A CFO’s haphazard decisions about how promptly to pay bills can damage strategic relationships and cause organizations to miss out on business or investment opportunities.

Finding the liquidity sweet spot requires intentionally balancing customer payment terms and the average time between receiving and paying invoices from third parties. Doing so helps financial managers maintain alignment with strategic goals, market shifts and external economic conditions. The key to striking this balance lies in tracking and managing two corresponding measures: days payable outstanding (DPO) and days sales outstanding (DSO).

This article focuses on DPO because it’s critical to understand this measure and determine where your organization stands, compared to top performers. A high DPO can sabotage strategic supplier or vendor relationships, and a too-low DPO constrains liquidity.

What is days sales outstanding?

DPO measures how many days it takes a company, on average, to pay its creditors. It is calculated as the average accounts payable balance divided by the cost of goods sold (or operational expenses), multiplied by 365 days.

DPO helps companies analyze the duration of the procurement process from beginning to end. But DPO also serves an important role in managing cash flow. Organizations track and adjust their DPO to improve cash flow and working capital while protecting their balance sheet profile.

The first step is calculating DPO for your company and comparing it against benchmark data. APQC puts median DPO at around 40 days across all industries. Organizations at the higher end of the spectrum (in the 75th percentile) sit at around 50 days. The lower end (25th percentile) is about 30 days.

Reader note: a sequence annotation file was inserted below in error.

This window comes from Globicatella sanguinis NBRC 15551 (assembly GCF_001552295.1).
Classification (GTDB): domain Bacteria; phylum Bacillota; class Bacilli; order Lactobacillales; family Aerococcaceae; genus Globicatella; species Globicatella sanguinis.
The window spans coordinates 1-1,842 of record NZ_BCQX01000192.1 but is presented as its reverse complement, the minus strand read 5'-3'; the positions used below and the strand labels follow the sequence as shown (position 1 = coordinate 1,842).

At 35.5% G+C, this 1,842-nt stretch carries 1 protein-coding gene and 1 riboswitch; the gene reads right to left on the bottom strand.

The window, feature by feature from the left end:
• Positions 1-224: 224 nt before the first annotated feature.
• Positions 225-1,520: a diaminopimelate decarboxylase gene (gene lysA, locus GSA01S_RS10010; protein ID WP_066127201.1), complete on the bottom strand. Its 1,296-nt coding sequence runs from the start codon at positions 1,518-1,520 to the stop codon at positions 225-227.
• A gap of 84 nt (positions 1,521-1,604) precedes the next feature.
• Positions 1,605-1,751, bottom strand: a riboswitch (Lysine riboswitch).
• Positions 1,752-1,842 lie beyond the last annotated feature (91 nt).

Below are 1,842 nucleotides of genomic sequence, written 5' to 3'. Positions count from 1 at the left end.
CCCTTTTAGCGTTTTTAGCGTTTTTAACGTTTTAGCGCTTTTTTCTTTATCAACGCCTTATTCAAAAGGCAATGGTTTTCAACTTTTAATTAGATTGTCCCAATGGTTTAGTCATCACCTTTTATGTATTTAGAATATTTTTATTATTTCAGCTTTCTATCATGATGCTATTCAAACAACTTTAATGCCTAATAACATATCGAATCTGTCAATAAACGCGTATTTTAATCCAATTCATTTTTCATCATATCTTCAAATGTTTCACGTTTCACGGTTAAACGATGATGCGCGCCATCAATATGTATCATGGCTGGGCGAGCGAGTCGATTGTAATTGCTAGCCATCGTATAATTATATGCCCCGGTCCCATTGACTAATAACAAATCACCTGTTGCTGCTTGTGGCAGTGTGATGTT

Determine if your DPO is high or low for your industry and business by comparing your DPO against data from peer organizations. If it’s high, ask yourself, is it intentionally high? Is it part of a larger cash management strategy? Or are there red flags in your accounting department? Inefficient processes in accounts payable could drive your DPO up. Likewise, if DPO is low, find out why.

To free up cash, couple a high DPO with a lower DSO. In other words, for a stronger liquidity position, get money from customers quickly and pay suppliers and vendors slowly.

But be aware of how this affects supplier and vendor relationships. Vendors like being paid on time. Some organizations can train their vendors to tolerate longer terms, but vendors are more likely to do favors for customers who pay quickly. In a tight supply chain, prioritizing strategic supplier relationships makes sense.

Discounts for paying early are another consideration in managing DPO.

Payment policies and philosophies

Although some organizations have written policies about DPO and accounts payable, others have developed a more informal cash flow management philosophy or business practices. This varies by industry and depends on other contextual factors.

Some companies dictate swift payment to take advantage of early-pay discounts. Setting a policy for how payments are made also affects DPO. Checks take time to clear, pushing DPO up, while other methods post instantly.

As high inflation and interest rates have made cash harder to acquire, some companies have adopted a cash-hoarding mentality. Economic stabilization could see this trend start to reverse, particularly as supply chain sustainability is increasingly scrutinized, which puts pressure on firms to prioritize strategic partnerships. But careful management of cash flow and measures like DPO and DSO that affect it will never go out of style.

Perry D. Wiggins, CPA, is CFO, secretary, and treasurer for APQC, a nonprofit benchmarking and best practices research organization based in Houston, Texas. Data in this content was accurate at the time of publication. The most current data can be found here.

This article was written by Perry D. Wiggins from CFO.com and was legally licensed through the  DiveMarketplace by Industry Dive. Please direct all licensing questions to legal@industrydive.com.

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This article is for informational purposes. It is not designed or intended to provide financial, tax, legal, investment, accounting, or other professional advice since such advice always requires consideration of individual circumstances. Please consult with the professionals of your choice to discuss your situation.